Expectations can take on a fantasy-like quality when they’re based on perfection. People pleasers try to be perfect for others and expect to receive back in the same perfect way. But they learn over and over that people don’t work that way. And they’re unhappy a lot since their happiness is based on having their expectations met. Most people won’t live up to your expectations. I mean most!
When you expect too much from others, prepare for disappointment.
DoorMats get let down often but like the Energizer bunny, they keep on giving. And complaining. And lamenting about how much they do for others so why aren’t people good to them? “If it was me, I’d appreciate help with moving.” If someone cooked me dinner, I’d at least call to say thank you after.” “I could never take so much without giving something in return!” How can people be like that they ask, believing that others should do what they would.
Because they’re NOT YOU! It’s not fair to expect people to respond or do or say what you would.
They’re entitled to do it their way. Period. And, that doesn’t make them wrong or bad. Even if you give and give and give and give, the people you give to aren’t obligated to give back. It’s YOUR choice to give and the OTHER PERSON’S choice to give to you. Choice, not obligation. DoorMats need to learn this.
No matter how much you do for people, they do not owe you for it!
It would be nice if they reciprocated but they don’t have to. It’s up to you to accept this and do things without expectations. That might help you choose to cut back on what you give to others. Do more for YOU and expect less from others. That will give you more satisfaction than hoping eventually people will wake up and want to do things your way.
There are many good people you can let into your life more, and cut out those who constantly let you down. But when you establish more realistic expectations of others, it’s easier to be happy. Consistently being let down by those you care about damages your ability to be content. Limiting what you expect greatly lowers disappointment factors and puts you more in charge of happiness. Distinguish between realistic and unrealistic expectations. For example:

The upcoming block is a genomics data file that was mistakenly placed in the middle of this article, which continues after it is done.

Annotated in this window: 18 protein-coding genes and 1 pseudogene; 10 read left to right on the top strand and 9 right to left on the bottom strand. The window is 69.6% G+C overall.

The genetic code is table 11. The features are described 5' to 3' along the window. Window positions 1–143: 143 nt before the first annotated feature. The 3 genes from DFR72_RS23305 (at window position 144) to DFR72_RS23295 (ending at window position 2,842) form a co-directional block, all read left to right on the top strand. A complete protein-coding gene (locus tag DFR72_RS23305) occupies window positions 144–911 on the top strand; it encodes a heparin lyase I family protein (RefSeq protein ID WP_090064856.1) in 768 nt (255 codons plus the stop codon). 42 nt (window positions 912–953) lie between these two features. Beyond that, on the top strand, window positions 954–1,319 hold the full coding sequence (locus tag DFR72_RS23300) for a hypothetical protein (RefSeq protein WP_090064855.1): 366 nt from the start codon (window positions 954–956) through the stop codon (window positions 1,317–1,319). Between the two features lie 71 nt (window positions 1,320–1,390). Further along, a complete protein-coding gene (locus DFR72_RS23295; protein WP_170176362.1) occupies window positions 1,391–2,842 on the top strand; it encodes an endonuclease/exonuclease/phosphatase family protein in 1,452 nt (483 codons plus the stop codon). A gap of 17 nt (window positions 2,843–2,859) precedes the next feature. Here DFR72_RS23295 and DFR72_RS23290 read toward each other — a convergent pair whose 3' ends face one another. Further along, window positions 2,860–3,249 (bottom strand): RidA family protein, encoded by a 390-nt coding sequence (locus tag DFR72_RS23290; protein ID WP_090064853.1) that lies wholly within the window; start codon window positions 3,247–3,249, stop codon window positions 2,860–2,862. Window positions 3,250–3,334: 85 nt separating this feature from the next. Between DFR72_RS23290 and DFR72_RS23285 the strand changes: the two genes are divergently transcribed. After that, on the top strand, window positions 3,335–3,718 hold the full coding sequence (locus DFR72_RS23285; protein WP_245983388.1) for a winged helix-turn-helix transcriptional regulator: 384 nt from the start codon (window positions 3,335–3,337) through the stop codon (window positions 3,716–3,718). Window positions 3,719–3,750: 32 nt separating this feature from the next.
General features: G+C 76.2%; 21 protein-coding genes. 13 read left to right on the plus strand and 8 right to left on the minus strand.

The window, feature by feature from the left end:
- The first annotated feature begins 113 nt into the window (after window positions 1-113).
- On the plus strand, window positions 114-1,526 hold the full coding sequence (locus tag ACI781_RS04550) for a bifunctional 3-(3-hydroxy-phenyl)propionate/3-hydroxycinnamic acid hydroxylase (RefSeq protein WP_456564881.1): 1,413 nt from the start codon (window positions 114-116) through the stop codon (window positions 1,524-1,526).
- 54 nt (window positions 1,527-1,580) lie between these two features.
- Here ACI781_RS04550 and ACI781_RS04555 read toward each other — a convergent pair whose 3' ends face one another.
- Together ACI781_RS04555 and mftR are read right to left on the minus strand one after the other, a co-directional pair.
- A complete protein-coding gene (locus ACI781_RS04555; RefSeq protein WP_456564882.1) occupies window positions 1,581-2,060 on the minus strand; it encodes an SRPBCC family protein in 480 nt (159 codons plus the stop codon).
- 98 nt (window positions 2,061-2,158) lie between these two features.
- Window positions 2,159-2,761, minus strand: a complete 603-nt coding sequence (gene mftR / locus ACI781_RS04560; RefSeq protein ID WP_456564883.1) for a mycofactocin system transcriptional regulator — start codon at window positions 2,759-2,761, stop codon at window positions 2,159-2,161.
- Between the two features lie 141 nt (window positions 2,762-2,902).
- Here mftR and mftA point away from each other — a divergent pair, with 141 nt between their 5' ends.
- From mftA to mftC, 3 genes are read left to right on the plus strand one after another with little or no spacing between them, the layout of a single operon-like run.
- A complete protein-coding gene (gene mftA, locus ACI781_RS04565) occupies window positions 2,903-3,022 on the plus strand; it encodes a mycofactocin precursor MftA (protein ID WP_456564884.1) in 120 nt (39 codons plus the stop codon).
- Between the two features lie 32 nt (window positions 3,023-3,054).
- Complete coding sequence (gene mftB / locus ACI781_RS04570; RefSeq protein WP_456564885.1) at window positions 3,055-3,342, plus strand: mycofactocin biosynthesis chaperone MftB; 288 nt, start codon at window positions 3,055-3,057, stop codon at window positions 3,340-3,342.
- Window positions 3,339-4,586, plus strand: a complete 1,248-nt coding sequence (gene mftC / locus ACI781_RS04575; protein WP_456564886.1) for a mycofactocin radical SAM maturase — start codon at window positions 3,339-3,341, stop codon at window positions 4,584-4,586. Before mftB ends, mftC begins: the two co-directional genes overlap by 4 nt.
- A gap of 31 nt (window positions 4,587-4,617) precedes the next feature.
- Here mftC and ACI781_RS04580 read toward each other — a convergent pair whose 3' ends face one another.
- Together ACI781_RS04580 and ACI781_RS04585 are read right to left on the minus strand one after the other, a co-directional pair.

• Being treated with respect.
• Keeping one’s word.
• Getting support when others can give it.
• You can only do your best.
• Help with moving, your computer, a project, and anything else you believe is your “reward” for helping them.
• That all the kindness you give should be reciprocated.
• Always being rewarded for doing a good job at work.
• Expecting overt gratitude (reciprocation, thank you notes, or lavish praise for favors or gifts because that’s what you’d do..
When I was a DoorMat I was always complaining about how selfish people are since no one showed me appreciation for all I did for them. Instead of curtailing m giving, I increased m complaints, and unhappiness. Giving just to help someone without thoughts of what it will get you is more satisfing in the long run. If you give to get, you probably shouldn’t be giving in the first place.
Giving when you can, not as a selfless act to gain approval, and expecting nothing in return, is the best way to do it.
When you don’t expect rewards or reciprocation for what you do, you won’t be disappointed. And when you set boundaries on how much you give to others so you can do more for yourself, you’ll begin to feel more peaceful since you’ll have less to complain about.
Take the self-love challenge and get my book, How Do I Love Me? Let Me Count the Ways for free at http://howdoiloveme.com. And you can post your loving acts HERE to reinforce your intention to love yourself. Read my 31 Days of Self-Love Posts HERE.
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